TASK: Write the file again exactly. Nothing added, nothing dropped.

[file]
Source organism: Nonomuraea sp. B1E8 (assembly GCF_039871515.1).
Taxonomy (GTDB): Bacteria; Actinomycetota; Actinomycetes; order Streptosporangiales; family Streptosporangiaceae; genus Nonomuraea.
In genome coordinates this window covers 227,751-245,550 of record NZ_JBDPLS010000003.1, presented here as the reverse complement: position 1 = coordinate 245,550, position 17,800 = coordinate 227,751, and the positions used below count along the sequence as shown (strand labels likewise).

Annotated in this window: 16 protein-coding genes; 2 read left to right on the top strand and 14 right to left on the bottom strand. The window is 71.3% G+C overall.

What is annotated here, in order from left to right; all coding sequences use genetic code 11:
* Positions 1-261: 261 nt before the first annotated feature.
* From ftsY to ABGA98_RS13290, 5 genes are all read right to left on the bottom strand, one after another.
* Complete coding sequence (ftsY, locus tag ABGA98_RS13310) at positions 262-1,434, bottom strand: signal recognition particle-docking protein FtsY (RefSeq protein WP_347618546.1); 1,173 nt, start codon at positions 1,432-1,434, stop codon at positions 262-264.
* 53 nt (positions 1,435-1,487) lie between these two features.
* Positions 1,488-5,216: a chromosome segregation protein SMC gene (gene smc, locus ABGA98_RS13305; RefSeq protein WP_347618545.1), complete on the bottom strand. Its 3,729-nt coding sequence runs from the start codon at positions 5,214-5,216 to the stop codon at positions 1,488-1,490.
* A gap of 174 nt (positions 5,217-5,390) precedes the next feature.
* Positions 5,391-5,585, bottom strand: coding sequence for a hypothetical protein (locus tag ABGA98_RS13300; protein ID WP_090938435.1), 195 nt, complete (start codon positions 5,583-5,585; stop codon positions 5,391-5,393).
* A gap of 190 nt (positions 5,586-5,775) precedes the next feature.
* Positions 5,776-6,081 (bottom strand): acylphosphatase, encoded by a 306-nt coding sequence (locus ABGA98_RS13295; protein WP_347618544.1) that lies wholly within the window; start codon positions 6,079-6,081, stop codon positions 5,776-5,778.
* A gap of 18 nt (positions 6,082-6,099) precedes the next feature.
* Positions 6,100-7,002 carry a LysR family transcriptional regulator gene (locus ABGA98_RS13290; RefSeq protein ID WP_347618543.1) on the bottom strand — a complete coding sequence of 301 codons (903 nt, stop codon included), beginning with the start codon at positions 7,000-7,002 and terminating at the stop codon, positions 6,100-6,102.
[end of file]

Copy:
Source organism: Nonomuraea sp. B1E8 (assembly GCF_039871515.1).
Taxonomy (GTDB): Bacteria; Actinomycetota; Actinomycetes; order Streptosporangiales; family Streptosporangiaceae; genus Nonomuraea.
In genome coordinates this window covers 227,751-245,550 of record NZ_JBDPLS010000003.1, presented here as the reverse complement: position 1 = coordinate 245,550, position 17,800 = coordinate 227,751, and the positions used below count along the sequence as shown (strand labels likewise).

Annotated in this window: 16 protein-coding genes; 2 read left to right on the top strand and 14 right to left on the bottom strand. The window is 71.3% G+C overall.

What is annotated here, in order from left to right; all coding sequences use genetic code 11:
* Positions 1-261: 261 nt before the first annotated feature.
* From ftsY to ABGA98_RS13290, 5 genes are all read right to left on the bottom strand, one after another.
* Complete coding sequence (ftsY, locus tag ABGA98_RS13310) at positions 262-1,434, bottom strand: signal recognition particle-docking protein FtsY (RefSeq protein WP_347618546.1); 1,173 nt, start codon at positions 1,432-1,434, stop codon at positions 262-264.
* 53 nt (positions 1,435-1,487) lie between these two features.
* Positions 1,488-5,216: a chromosome segregation protein SMC gene (gene smc, locus ABGA98_RS13305; RefSeq protein WP_347618545.1), complete on the bottom strand. Its 3,729-nt coding sequence runs from the start codon at positions 5,214-5,216 to the stop codon at positions 1,488-1,490.
* A gap of 174 nt (positions 5,217-5,390) precedes the next feature.
* Positions 5,391-5,585, bottom strand: coding sequence for a hypothetical protein (locus tag ABGA98_RS13300; protein ID WP_090938435.1), 195 nt, complete (start codon positions 5,583-5,585; stop codon positions 5,391-5,393).
* A gap of 190 nt (positions 5,586-5,775) precedes the next feature.
* Positions 5,776-6,081 (bottom strand): acylphosphatase, encoded by a 306-nt coding sequence (locus ABGA98_RS13295; protein WP_347618544.1) that lies wholly within the window; start codon positions 6,079-6,081, stop codon positions 5,776-5,778.
* A gap of 18 nt (positions 6,082-6,099) precedes the next feature.
* Positions 6,100-7,002 carry a LysR family transcriptional regulator gene (locus ABGA98_RS13290; RefSeq protein ID WP_347618543.1) on the bottom strand — a complete coding sequence of 301 codons (903 nt, stop codon included), beginning with the start codon at positions 7,000-7,002 and terminating at the stop codon, positions 6,100-6,102.